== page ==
If so, change it to anything you want. The choices include all Gmail’s default folders, as well as any labels you’ve made.
What if someone tells you they sent a message, but you don’t see it in the inbox? Switch the dropdown menu to Spam or Trash. Then, if the email got misinterpreted as junk mail or you deleted it, it’s not lost.
4. Look for Messages With Particular Labels
In the last section, we briefly brought up labels. If you’re not familiar with labels, think of them as folders within Gmail. Well, it’s possible to sort your inbox with them, too. Gmail offers many labeling options.
Apply Labels to Emails
One method involves clicking on any message in the inbox. After selecting it, look at the top of the Gmail interface to see the platforms graphical buttons. Choose the one with the tag-like image. That’s Gmail’s label button. Clicking it brings up a list of all previously made labels.
You can also label several messages simultaneously by selecting their respective checkboxes (you can also do something similar to delete messages).
Do that just before clicking the label button on the top of Gmail’s interface. You can also label a message after clicking into it instead of from the main inbox.
Sort Emails by Labels
Now that we’ve gone over applying labels, let’s apply that knowledge to email sorting, courtesy of labels.
It’s very easy to do: just click the label tag either in the email itself (shown above) or in the sidebar of your inbox (shown below).
5. Automatically Apply Labels to Sent Messages
As you’ve seen here, applying a label is a fast and straightforward process. However, it’s one more thing to remember while keeping tabs on your inbox. If you’re a perpetually busy person, you might prefer not to take that step.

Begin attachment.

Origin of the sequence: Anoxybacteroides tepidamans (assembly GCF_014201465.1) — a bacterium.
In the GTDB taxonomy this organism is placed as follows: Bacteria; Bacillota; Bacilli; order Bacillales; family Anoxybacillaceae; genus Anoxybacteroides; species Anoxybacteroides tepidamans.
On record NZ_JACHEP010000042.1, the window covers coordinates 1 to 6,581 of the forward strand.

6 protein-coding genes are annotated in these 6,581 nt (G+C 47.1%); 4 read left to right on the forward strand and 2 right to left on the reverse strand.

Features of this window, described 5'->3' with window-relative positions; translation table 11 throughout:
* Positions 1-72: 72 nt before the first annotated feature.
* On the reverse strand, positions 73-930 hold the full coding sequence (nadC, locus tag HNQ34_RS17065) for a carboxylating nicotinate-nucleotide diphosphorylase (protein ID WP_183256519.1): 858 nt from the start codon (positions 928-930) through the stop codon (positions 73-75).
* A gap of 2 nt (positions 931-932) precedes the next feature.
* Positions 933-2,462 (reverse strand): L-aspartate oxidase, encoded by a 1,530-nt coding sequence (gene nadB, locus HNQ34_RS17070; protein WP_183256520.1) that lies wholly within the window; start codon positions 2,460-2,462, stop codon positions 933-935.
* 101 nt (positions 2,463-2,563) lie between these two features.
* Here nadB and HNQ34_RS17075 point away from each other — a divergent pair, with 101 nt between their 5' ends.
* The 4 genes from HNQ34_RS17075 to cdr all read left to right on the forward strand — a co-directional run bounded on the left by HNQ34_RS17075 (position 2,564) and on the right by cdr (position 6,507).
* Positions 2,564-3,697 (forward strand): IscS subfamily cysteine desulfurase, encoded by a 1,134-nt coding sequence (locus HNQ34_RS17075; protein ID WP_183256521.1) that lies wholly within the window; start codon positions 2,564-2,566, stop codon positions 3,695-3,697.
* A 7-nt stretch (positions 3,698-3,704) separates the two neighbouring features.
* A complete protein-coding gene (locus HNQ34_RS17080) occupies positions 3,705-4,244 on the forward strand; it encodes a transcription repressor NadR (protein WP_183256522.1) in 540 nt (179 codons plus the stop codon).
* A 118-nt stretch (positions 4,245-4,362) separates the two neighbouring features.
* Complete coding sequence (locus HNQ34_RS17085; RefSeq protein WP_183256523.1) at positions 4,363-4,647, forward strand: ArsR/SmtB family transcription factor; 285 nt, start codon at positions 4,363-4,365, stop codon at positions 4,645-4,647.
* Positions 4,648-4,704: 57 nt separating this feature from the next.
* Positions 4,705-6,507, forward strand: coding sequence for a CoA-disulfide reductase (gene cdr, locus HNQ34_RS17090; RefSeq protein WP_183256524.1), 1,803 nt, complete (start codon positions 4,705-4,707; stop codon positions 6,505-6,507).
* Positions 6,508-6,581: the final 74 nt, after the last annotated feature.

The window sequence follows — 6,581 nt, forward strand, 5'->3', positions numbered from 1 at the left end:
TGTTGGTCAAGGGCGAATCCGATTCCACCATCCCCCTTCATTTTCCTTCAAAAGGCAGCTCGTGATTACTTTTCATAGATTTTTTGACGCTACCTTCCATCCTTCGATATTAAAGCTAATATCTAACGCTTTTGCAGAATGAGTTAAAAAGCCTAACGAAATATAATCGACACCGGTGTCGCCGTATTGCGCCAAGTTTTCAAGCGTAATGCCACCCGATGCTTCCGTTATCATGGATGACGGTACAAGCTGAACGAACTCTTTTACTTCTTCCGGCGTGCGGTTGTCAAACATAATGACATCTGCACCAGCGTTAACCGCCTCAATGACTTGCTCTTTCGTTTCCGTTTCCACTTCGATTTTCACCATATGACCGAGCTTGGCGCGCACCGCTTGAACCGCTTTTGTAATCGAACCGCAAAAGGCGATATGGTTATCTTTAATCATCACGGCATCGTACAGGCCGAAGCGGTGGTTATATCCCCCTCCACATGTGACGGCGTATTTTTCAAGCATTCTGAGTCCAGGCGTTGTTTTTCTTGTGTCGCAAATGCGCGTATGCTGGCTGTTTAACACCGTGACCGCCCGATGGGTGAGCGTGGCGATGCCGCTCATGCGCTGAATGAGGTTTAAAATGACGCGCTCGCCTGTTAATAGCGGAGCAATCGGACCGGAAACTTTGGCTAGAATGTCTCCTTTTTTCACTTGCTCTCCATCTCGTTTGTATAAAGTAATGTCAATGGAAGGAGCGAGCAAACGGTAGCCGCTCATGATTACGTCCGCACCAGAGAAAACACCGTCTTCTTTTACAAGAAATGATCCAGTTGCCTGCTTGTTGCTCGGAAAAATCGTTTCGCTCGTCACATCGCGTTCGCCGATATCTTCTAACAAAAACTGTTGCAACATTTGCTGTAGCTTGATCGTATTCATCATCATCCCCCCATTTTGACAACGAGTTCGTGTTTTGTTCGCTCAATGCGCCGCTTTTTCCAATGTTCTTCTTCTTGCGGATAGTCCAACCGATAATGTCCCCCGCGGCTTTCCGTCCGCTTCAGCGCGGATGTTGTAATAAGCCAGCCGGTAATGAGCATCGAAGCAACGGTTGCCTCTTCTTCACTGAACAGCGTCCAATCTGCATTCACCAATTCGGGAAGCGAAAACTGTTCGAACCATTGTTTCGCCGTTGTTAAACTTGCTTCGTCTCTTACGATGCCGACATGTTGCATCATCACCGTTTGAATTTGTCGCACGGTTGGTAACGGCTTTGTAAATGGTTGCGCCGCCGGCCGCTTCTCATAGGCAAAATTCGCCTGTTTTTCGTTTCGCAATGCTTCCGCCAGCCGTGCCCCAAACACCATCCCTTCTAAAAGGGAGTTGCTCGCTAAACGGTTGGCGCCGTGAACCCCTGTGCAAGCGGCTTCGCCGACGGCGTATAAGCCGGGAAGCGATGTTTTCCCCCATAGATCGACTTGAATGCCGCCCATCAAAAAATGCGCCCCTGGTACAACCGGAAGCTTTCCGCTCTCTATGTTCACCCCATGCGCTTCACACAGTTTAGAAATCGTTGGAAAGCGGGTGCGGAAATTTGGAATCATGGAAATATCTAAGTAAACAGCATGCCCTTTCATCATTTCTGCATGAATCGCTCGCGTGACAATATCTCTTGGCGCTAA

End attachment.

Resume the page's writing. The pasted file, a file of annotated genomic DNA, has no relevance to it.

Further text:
A free app, with available premium plans, called Gmelius automatically puts labels on sent messages.
After downloading the app, open its dashboard and find the Productivity tab. Then, look for the Send and add Labels option. Apply that option and reload your inbox. Then, check out the label icon next to the app’s send button. It looks like a small ribbon and indicates you’ve enabled auto-labeling.
To see how Gmelius works, send a message through Gmelius. Clicking the send button for an email makes a labeling box appear. Scroll through the list to choose one or use the convenient search box. Then, click the Label and Send option at the bottom.
If you end up giving Gmelius a try, it has several ways to personalize your inbox. They don’t relate to sorting messages but include other helpful possibilities. Since you know how to sort your inbox, why not do even more with this feature-rich app?
What’s Your Preferred Way to Sort Your Messages?
Sorting your Gmail inbox isn’t as straightforward as some users expect.
However, making the tips you’ve just discovered part of your everyday routine isn’t difficult. For more, check out how to chop down your giant email inbox.
Which will you use most? How do you prefer to sort the messages in your Inbox? Tell us in the comments section below.